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First Missile Defense Interceptor Vehicle Emplaced In Alaska Silo

The company is currently on schedule to meet MDA's goal of deploying up to 10 operational interceptors by the end of 2004 and up to 20 operational interceptors by the end of 2005. The current plan calls for 16 OBVs to be deployed at Fort Greely and up to four OBVs to be deployed at VAFB by the end of next year. (Orbital image of OBVs being assembled at the company's main plant.
Dulles VA (SPX) Jul 26, 2004
Orbital Sciences Corporation announced that it supplied the first interceptor boost vehicle for the U.S. Missile Defense Agency (MDA)'s Ground-based Midcourse Defense (GMD) system that was installed into an underground silo at Fort Greely, Alaska yesterday, July 22, 2004.

The company also stated that it has delivered several other Orbital Boost Vehicle (OBV) interceptors that are scheduled for emplacement over the next several weeks and is currently producing additional vehicles at its facilities at Vandenberg Air Force Base (VAFB), California.

The company is currently on schedule to meet MDA's goal of deploying up to 10 operational interceptors by the end of 2004 and up to 20 operational interceptors by the end of 2005. The current plan calls for 16 OBVs to be deployed at Fort Greely and up to four OBVs to be deployed at VAFB by the end of next year. Orbital will also supply OBV interceptor rockets and several target vehicles to support the robust GMD testing program MDA has planned for the next several years.

"This is a very proud moment for all of Orbital's employees," stated Mr. Ron Grabe, Executive Vice President and General Manager of its Launch Systems Group.

"To have Orbital's expertise in interceptor vehicle technology play such a key role in helping defend the United States from the threat of ballistic missile attack is a true honor. We place the utmost importance on our role in the GMD program and regard it as our highest calling."

Over the next several weeks, the three-stage OBV, which will carry an exoatmospheric "kill vehicle" designed to collide with and destroy a hostile long-range missile in the midcourse phase of its flight, will be integrated with the Defense Department's network of early warning sensors, long-range radars, and command and control, battle management and communications systems.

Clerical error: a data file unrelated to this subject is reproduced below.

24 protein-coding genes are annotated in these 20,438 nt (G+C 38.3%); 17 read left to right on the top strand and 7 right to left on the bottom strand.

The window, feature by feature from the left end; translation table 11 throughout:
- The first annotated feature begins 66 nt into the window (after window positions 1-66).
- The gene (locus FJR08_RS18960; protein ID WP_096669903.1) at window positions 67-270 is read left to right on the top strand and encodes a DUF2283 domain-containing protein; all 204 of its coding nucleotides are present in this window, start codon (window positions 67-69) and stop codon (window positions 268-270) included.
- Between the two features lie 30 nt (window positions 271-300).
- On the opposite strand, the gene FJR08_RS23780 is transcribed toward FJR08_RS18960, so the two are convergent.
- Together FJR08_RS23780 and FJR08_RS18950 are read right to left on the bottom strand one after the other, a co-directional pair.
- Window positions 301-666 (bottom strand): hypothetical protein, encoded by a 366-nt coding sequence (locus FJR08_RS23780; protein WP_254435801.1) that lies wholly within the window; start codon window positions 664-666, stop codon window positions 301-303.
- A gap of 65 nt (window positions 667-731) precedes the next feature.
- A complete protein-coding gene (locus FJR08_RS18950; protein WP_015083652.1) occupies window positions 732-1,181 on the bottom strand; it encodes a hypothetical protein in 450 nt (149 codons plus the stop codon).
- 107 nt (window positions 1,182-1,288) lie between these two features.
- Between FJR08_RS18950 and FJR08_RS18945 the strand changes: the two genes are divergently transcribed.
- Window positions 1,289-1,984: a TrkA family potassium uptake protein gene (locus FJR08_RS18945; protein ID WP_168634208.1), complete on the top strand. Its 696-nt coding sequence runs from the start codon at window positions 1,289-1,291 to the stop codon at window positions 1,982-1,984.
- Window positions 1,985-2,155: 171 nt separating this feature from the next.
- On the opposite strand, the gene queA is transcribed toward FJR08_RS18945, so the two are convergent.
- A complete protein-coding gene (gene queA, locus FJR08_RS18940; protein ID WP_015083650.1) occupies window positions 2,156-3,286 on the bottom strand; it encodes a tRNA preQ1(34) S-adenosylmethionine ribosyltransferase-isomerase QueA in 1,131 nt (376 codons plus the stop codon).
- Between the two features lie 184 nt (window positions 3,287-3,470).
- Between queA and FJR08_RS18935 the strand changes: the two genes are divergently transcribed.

When operational, the GMD system will be operated by the U.S. Northern Command and will be an integral part of the planned multi-layer ballistic missile defense system designed to detect, intercept and destroy ballistic missiles to protect the U.S. homeland, deployed U.S. troops and nations.

Orbital's GMD boost vehicle is a three-stage rocket based on flight-proven hardware that has flown about 50 times on previous missions carried out by the company's Pegasus, Taurus and Minotaur space launch vehicles. Orbital is developing, manufacturing and testing interceptor vehicles under a multi-year contract from The Boeing Company, MDA's lead system integrator for the GMD program.

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Northrop Grumman And EADS To Collaborate On Missile Defense
Washington DC (SPX) Jul 23, 2004
Northrop Grumman and EADS Thursday announced they have signed a memorandum of understanding to begin collaborating on ballistic-missile defense solutions.







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